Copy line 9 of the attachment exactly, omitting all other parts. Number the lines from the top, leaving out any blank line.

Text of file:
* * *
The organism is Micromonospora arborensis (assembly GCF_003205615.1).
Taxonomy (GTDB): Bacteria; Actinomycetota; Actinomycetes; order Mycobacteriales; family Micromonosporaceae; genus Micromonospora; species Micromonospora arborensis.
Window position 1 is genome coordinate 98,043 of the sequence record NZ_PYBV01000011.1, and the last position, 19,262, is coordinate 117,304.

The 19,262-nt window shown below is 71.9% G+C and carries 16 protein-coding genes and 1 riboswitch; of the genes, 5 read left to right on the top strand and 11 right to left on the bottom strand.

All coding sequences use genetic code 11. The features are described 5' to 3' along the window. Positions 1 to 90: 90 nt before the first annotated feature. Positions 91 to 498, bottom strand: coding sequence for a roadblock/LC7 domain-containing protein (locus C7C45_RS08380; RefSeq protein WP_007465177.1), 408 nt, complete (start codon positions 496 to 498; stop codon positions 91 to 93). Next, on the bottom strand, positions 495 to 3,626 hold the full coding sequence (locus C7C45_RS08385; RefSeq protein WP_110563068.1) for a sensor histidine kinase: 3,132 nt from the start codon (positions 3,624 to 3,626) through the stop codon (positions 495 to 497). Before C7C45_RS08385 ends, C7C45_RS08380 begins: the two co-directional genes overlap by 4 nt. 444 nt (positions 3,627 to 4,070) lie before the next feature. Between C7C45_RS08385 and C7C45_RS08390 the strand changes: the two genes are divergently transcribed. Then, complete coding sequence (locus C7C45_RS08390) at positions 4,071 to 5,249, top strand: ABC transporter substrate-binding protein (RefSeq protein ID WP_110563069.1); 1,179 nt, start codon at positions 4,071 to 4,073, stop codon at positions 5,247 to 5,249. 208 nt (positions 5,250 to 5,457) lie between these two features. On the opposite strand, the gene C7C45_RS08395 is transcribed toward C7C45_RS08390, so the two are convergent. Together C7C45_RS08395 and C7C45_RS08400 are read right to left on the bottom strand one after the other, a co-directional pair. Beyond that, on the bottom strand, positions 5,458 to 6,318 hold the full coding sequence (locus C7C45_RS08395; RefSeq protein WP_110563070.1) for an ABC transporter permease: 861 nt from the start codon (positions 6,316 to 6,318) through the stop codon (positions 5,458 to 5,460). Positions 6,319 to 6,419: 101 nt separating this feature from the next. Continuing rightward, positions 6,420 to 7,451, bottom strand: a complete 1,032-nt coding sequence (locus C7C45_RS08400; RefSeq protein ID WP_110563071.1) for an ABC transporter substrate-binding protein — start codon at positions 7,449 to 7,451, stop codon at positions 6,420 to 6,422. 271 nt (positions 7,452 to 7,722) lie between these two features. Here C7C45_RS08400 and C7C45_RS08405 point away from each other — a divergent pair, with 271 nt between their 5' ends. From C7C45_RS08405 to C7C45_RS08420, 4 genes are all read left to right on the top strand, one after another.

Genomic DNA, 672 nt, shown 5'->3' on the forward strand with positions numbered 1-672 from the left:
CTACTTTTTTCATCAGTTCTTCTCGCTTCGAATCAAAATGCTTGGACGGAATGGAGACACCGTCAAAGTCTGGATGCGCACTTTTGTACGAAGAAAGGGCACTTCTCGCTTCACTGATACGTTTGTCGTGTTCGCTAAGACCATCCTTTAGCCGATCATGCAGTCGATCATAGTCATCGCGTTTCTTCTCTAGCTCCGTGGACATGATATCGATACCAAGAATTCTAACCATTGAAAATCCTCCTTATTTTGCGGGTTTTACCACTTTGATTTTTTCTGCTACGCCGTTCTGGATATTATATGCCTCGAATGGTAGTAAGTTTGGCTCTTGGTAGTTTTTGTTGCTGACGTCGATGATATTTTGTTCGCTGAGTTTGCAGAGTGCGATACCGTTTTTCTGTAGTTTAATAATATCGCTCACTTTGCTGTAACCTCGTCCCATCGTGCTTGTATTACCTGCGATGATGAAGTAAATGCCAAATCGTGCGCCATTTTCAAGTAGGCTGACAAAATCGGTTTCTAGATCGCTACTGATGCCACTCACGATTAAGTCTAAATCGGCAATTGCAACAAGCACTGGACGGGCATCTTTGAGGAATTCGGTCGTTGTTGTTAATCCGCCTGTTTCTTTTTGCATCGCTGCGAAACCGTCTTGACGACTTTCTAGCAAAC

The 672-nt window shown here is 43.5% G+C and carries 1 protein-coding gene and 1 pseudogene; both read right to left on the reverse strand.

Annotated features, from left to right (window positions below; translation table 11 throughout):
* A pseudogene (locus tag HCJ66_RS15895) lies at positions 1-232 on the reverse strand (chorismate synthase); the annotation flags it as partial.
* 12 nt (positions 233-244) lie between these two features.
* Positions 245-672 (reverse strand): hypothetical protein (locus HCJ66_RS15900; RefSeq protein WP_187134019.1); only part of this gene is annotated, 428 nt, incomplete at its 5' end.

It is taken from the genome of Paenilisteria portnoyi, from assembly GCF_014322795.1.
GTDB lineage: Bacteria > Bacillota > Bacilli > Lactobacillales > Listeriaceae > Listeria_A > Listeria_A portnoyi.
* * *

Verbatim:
Annotated features, from left to right (window positions below; translation table 11 throughout):